Next time she heard from Hilda, “she asked me, ‘did you get our settlement agreement?’ I said, ‘what settlement agreement?’ She said, ‘Did you get our letter saying you need to catch up?’ I said, ‘I wouldn’t be as far behind as I am if I had been able to make payments and not been locked up’.”
The letter arrived Monday. Vera pulled it out of her purse as we spoke. Bank of America will no longer take partial payments – she has to give them $14,888.99 plus late fees and other charges. She reads from the letter: “‘The default will not be considered cured unless Bank of America receives these funds. If the default is not cured, the mortgage payments will be accelerated and become due and payable and foreclosure proceedings will be initiated’.”
What now? She’s not sure. “I really don’t know who to contact.” But she’s trying everything she can to find out. She’s even planning to start a support group for others going through the same thing – more on that later. And she started the change.org petition after reading about a soldier “who’s been serving our country and the bank is kicking him out of his house because he’s been unable to make his payment, though he had asked the bank to hold off on foreclosure.” She says she read everything that had led up to the predicament, and realized, “Oh my God, that’s my story.”
Here’s what’s at stake for her. The Village Green site has long been a nursery – for 25 years before Vera and her then-husband bought it eight years ago. The house on the site is three bedrooms, going on a century old. She lives there with her kids, 14 and 9. They are homeschooled, and that was the spark for one of her many community endeavors – co-founding the Homeschool Family Learning Center based out of Southwest Community Center. “90 families are involved now!” Vera says proudly.
Overall, though, she’s reticent to tick off the many things with which she’s been involved – not easy for a small business when money and time are in short supply. She’s donated plants to fundraisers like this one last Mother’s Day weekend at West Seattle Montessori (WSB sponsor):
The very next day, she and pie goddess Kate McDermott (at right with Vera in the photo below) put on a Mother’s Day Pie Social at the nursery, benefiting the White Center Food Bank:
She hosted an ice-cream social with White Center-founded Full Tilt Ice Cream just last month, raising money for WC Food Bank, which is also the beneficiary of her daughter’s birthday wishes: “Ever since she was eight, instead of birthday gifts, she asks for bags of food for the White Center Food Bank.”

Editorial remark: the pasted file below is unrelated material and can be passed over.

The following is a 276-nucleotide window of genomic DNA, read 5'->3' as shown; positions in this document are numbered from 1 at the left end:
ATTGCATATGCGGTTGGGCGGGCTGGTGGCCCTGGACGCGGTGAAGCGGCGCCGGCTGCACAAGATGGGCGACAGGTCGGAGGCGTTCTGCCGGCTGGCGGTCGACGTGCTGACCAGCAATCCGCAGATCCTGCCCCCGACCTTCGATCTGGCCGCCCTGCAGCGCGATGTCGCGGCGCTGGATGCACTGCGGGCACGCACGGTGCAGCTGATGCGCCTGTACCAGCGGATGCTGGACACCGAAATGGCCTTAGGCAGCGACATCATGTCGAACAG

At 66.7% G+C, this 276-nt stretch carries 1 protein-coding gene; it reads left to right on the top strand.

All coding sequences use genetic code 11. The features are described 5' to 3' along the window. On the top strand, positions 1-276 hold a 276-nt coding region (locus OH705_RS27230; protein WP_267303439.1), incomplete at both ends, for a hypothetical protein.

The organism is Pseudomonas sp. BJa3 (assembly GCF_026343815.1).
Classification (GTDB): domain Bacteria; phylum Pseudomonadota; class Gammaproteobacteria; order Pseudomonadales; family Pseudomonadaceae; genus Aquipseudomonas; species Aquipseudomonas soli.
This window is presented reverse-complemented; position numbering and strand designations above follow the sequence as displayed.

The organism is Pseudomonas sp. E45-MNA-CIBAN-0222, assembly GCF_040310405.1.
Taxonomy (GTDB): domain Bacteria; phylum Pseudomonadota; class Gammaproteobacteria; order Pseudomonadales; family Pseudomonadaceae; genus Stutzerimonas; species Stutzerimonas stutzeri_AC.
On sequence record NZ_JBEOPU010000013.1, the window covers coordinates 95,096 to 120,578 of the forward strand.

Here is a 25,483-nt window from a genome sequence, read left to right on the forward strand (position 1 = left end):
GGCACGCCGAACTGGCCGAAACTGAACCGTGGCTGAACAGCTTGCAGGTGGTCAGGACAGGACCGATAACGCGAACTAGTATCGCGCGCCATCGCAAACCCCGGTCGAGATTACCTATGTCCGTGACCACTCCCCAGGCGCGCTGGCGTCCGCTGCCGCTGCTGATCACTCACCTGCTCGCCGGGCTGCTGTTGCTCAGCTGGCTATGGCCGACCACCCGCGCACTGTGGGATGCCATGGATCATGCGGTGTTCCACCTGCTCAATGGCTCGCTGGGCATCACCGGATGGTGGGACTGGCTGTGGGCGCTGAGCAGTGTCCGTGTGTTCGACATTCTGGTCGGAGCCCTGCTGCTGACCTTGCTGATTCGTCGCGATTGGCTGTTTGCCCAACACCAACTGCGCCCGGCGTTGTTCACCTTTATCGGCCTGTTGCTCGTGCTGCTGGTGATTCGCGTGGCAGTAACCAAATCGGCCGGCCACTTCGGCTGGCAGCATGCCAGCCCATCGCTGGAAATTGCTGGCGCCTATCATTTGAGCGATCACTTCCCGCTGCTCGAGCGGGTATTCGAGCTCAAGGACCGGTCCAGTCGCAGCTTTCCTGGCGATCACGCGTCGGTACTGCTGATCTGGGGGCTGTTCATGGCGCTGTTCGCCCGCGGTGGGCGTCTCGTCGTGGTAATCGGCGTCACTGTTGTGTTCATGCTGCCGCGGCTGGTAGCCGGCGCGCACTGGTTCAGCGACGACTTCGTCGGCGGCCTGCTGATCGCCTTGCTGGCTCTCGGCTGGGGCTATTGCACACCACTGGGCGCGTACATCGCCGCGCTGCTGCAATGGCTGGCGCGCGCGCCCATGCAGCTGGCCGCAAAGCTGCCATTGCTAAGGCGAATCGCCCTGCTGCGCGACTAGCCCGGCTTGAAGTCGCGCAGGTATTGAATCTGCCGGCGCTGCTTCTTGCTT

She teaches and coaches permaculture and other gardening/growing arts – “I’m really focused on people trying to learn how to plant things properly, and I teach folks the importance of planting for water needs. I’m very focused on buying (stock) from local independent growers, and supporting women-owned businesses … everything I buy is local.” As we talk, more of what she’s involved with starts to emerge … including biodiversity (steps into her front yard, you’ll see the “wildlife habitat” sign) and organic gardening.
And now, she’s organizing a group of others going through the same thing, with the first meeting planned for this weekend.
What kind of help does Vera herself need right now? “Help me figure out what my resources are, and how to deal with this. I am overwhelmed … I don’t even know what I have to do,” to manage the situation. Aside from, in the short run, pony up $14,000 she doesn’t have. And deal with calls from multiple arms of B of A – “including the debt-collector side, six times in four days. I told them, ‘I’m at work, you want me to pay my debt, then stop calling me at work all day!'”
What’s clearly the most frustrating aspect of this for Vera is that she set out trying to do the responsible thing – paying what she could, trying to “modify” her loan terms – and that seems to have been for naught. But she’s not giving up. She has been heartened to hear and read the words of support from people who “look at me like an asset to the community, an active community member.”
You can add words of support, for starters, when you “sign” the online petition – find it here. And if you want to contact Vera to offer advice, or find out about the support group for others in similar situations, you can reach her through the Village Green Perennial Nursery contact info – find it all here.